For the last two months, school has been the word of which we do not speak around here. But around mid-August, we were forced to enter it back into our vocabulary, teachers and students alike wincing at its mention. So to try to make the end of summer more tolerable, I first convinced Eric that I would feel better (and that my whining would certainly stop) if we got Indian food from our favorite restaurant…twice…in one week. And then we Labor-Dayed it up right!
On Saturday, we spent the day with our dear friends Ben and Anika who live in Georgia but were in Minnesota for the week. They took us to Anika’s grandparents’ lake house, which was as beautiful as its surroundings. We spent the day on a boat, not swimming because it’s Minnesota, and the water was freezing. Instead, we cruised around the chain of lakes, got creative without a bottle opener, and ate our fill of summer.
In the evening, Anika, her beautiful grandmother, and I took a pontoon ride, which was outstandingly peaceful until the sun truly set and bats started swooping over the water and dangerously close to our heads. We ended the day with a rhubarb cake that her grandma had made (recipe below). Being new to rhubarb (I learned I liked it two springs ago), the cake was a new concept to me, and it was delicious. Moist and slightly tart from a thick layer of chopped rhubarb on the bottom, the top was less like a crumble and instead held together like a cake – a moist cake doused with cinnamon and sugar. The cinnamon and sugar topping bake into a light, crunchy layer, followed by a soft cake bite, followed by gooey rhubarb goodness. With fingers crossed, I asked her grandma for the recipe, hoping it wasn’t some grand family secret, and she recited it to me from memory. Sidenote: I hope one day I can be [grand]motherly enough to do this.
On Sunday, we went to the Minnesota State Fair with Eric’s family and ate ourselves into food bliss, which later felt more like a food coma. We hit the regulars: roasted corn, hand-cut french fries, Martha’s cookies, a brat that I basically made out with, and of course, my favorite and yours, deep fried cheese curds (sadly unpictured but never far from my heart).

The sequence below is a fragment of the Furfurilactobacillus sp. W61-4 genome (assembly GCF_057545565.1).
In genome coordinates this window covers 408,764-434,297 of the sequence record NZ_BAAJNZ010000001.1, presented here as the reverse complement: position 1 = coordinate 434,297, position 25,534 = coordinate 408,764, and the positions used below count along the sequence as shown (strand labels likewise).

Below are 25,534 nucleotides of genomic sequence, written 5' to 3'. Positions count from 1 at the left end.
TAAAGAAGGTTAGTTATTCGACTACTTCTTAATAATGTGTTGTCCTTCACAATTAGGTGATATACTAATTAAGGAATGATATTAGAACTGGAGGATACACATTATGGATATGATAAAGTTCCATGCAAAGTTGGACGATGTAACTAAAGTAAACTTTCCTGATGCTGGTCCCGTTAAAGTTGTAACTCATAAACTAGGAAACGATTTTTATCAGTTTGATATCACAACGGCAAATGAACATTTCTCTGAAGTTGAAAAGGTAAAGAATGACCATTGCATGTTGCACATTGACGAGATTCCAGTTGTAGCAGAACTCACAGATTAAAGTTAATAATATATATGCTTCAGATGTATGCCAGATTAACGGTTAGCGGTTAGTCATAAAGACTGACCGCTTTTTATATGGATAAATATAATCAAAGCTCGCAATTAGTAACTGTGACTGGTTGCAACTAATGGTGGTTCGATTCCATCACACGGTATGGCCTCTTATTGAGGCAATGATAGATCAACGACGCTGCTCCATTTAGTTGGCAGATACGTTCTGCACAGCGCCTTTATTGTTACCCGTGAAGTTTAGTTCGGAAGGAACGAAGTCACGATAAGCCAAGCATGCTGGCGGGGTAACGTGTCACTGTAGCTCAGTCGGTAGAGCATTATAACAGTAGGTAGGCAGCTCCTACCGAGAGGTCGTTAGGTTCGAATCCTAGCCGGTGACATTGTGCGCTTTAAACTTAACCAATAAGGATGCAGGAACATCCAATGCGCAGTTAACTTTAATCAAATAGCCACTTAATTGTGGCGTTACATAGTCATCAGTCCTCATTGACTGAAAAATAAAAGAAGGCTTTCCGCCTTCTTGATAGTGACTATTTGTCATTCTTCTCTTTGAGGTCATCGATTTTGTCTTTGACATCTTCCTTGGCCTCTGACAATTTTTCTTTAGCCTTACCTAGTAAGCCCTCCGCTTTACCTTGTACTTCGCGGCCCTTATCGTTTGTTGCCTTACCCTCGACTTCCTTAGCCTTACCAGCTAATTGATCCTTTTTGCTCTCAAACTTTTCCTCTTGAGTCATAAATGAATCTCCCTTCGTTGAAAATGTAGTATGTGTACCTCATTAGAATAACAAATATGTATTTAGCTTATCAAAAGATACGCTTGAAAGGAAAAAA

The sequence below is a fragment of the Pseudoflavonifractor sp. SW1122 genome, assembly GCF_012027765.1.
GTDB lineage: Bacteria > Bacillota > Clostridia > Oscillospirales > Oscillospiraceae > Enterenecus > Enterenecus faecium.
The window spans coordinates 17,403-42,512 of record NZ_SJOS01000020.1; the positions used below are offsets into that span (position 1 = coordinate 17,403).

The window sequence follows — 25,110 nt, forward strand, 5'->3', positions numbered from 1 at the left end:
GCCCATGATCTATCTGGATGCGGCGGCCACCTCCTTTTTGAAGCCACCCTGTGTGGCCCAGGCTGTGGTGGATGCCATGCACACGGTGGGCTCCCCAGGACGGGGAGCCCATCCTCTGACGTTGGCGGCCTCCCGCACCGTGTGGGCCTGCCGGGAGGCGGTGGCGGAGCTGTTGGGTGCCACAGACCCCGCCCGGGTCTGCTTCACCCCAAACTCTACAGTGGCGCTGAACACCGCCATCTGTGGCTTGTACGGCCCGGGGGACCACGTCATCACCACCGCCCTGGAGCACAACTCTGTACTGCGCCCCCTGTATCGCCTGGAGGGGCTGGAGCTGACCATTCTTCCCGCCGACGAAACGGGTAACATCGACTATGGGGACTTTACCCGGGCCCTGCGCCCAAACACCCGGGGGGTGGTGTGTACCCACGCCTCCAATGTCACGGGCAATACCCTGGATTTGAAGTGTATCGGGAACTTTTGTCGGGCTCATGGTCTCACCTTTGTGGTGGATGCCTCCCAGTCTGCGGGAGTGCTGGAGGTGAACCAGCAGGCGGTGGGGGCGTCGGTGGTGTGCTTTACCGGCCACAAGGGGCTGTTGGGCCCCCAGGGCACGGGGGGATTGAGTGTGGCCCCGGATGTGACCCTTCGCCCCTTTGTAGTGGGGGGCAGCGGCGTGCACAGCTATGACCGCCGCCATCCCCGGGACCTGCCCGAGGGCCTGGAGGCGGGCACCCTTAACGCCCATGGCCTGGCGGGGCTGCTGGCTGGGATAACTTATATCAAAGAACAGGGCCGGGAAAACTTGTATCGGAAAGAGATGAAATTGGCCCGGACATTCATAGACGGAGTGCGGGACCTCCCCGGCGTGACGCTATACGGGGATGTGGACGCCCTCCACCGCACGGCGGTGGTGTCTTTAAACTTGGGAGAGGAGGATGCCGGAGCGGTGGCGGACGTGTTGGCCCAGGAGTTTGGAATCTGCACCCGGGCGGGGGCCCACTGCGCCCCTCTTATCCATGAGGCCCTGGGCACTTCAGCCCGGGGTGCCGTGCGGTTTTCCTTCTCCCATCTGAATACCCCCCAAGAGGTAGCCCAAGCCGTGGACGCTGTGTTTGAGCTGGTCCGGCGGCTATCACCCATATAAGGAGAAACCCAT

This year, I tried the infamous deep-fried candy bars for the first time. You’ll notice from the picture below that while young-and-newly-dating Julia and David are gazing into each other’s eyes, the camera lens and I are deeply focused on the candy bar heaven awaiting us ahead.
Scenes from the non-edible portion of the Great Minnesota Get Together:
While I’m now back to work at the word of which we sometimes speak, and trying hard to adjust to a seasonal changes of both less free time and cooler weather, I’m so grateful for the summer I just had and its near perfect ending on Labor Day weekend.
Postscript: If anyone has deep fried their own cheese curds at home successfully and will tell me how, I will forever feel about you the way I felt about that brat.
Rhubarb Cake Recipe
3 c. chopped rhubarb (1/2 inch pieces – enough to thickly cover the bottom of the pan)
1 c. sugar, divided
1 c. all purpose flour
1 tsp. baking powder
1 stick melted butter
1 tsp. cinnamon
additional 1/2 c. sugar
Preheat oven to 350*.
Grease an 8×8 or 9×9 pan.
Cover the bottom of the pan with the chopped rhubarb. You want it to be about a 1/2 inch thick.
Pour a 1/2 cup sugar over the top of the rhubarb.
Mix 1c. flour, the other 1/2 c. sugar, the egg, and the baking powder together and dollop over the top of the rhubarb/sugar mixture in the pan.
Pour the 1 stick of melted butter over the dollops.
Combine another 1/2 c. sugar with the cinnamon and sprinkle over the entire cake.
Bake at 350* for 40 minutes (the top will be lightly browned) and enjoy with vanilla icecream, or if fall is coming where you live, a hot cup of coffee.
-Note: do NOT let this cake bake for too long or the cinnamon/sugar topping will not only be ugly but will also taste like burnt gravel and the cake dollops will dry out and you will weep with regret.